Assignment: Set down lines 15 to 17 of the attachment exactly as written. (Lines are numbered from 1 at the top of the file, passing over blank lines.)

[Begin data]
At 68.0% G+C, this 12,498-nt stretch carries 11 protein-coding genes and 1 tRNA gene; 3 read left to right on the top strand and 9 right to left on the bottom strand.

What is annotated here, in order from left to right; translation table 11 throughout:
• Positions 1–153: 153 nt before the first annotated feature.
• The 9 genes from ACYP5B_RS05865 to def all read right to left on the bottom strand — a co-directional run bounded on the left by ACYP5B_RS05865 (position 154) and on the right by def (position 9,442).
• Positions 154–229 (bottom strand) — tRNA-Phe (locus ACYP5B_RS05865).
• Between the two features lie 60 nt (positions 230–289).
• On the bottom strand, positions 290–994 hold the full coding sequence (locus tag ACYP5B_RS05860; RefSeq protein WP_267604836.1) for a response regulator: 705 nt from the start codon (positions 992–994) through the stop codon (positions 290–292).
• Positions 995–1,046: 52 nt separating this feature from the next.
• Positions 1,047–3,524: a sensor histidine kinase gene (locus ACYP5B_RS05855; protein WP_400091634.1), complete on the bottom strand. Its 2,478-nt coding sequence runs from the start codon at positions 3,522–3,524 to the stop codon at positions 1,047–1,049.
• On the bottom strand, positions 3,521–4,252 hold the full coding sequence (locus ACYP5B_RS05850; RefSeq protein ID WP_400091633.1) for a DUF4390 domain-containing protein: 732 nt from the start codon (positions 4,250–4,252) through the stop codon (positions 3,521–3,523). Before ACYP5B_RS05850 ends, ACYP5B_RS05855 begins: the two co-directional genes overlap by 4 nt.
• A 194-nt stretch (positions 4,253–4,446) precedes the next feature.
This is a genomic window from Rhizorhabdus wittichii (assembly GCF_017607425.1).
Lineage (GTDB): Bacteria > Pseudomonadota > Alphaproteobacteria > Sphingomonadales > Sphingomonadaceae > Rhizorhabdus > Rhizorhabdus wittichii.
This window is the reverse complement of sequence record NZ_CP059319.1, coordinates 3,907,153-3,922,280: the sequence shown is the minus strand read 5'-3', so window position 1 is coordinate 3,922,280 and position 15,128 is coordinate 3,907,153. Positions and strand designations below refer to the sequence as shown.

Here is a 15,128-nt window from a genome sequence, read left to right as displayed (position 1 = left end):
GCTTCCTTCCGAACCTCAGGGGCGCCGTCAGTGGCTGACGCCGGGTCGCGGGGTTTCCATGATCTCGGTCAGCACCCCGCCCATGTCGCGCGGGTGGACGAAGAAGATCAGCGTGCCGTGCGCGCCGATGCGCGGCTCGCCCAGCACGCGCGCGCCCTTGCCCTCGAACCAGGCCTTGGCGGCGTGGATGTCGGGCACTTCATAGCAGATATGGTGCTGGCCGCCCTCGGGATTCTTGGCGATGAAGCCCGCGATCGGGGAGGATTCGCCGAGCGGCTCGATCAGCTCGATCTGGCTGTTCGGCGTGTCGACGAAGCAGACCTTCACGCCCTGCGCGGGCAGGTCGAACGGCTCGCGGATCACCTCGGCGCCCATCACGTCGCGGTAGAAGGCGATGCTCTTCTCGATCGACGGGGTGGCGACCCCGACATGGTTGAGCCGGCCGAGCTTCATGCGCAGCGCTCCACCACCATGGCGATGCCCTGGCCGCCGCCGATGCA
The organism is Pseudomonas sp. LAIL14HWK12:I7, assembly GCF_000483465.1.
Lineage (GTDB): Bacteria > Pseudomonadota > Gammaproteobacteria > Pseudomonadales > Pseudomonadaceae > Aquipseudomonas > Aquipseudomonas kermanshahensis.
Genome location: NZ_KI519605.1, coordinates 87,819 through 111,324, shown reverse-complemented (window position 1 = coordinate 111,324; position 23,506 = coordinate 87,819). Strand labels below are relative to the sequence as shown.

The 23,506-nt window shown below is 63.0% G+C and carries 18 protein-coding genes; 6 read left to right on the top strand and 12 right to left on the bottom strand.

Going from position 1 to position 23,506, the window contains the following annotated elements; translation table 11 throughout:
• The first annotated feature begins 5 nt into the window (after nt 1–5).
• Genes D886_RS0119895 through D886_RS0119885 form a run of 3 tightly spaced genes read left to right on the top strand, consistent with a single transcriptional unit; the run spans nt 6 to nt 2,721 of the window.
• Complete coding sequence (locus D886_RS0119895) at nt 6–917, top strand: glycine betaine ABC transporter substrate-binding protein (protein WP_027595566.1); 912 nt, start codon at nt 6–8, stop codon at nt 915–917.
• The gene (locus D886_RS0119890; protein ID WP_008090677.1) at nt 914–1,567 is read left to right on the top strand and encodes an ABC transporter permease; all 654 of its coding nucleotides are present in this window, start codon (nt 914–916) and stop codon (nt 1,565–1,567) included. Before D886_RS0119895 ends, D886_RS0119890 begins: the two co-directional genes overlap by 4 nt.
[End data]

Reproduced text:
Here is a 15,128-nt window from a genome sequence, read left to right as displayed (position 1 = left end):
GCTTCCTTCCGAACCTCAGGGGCGCCGTCAGTGGCTGACGCCGGGTCGCGGGGTTTCCATGATCTCGGTCAGCACCCCGCCCATGTCGCGCGGGTGGACGAAGAAGATCAGCGTGCCGTGCGCGCCGATGCGCGGCTCGCCCAGCACGCGCGCGCCCTTGCCCTCGAACCAGGCCTTGGCGGCGTGGATGTCGGGCACTTCATAGCAGATATGGTGCTGGCCGCCCTCGGGATTCTTGGCGATGAAGCCCGCGATCGGGGAGGATTCGCCGAGCGGCTCGATCAGCTCGATCTGGCTGTTCGGCGTGTCGACGAAGCAGACCTTCACGCCCTGCGCGGGCAGGTCGAACGGCTCGCGGATCACCTCGGCGCCCATCACGTCGCGGTAGAAGGCGATGCTCTTCTCGATCGACGGGGTGGCGACCCCGACATGGTTGAGCCGGCCGAGCTTCATGCGCAGCGCTCCACCACCATGGCGATGCCCTGGCCGCCGCCGATGCA
The organism is Pseudomonas sp. LAIL14HWK12:I7, assembly GCF_000483465.1.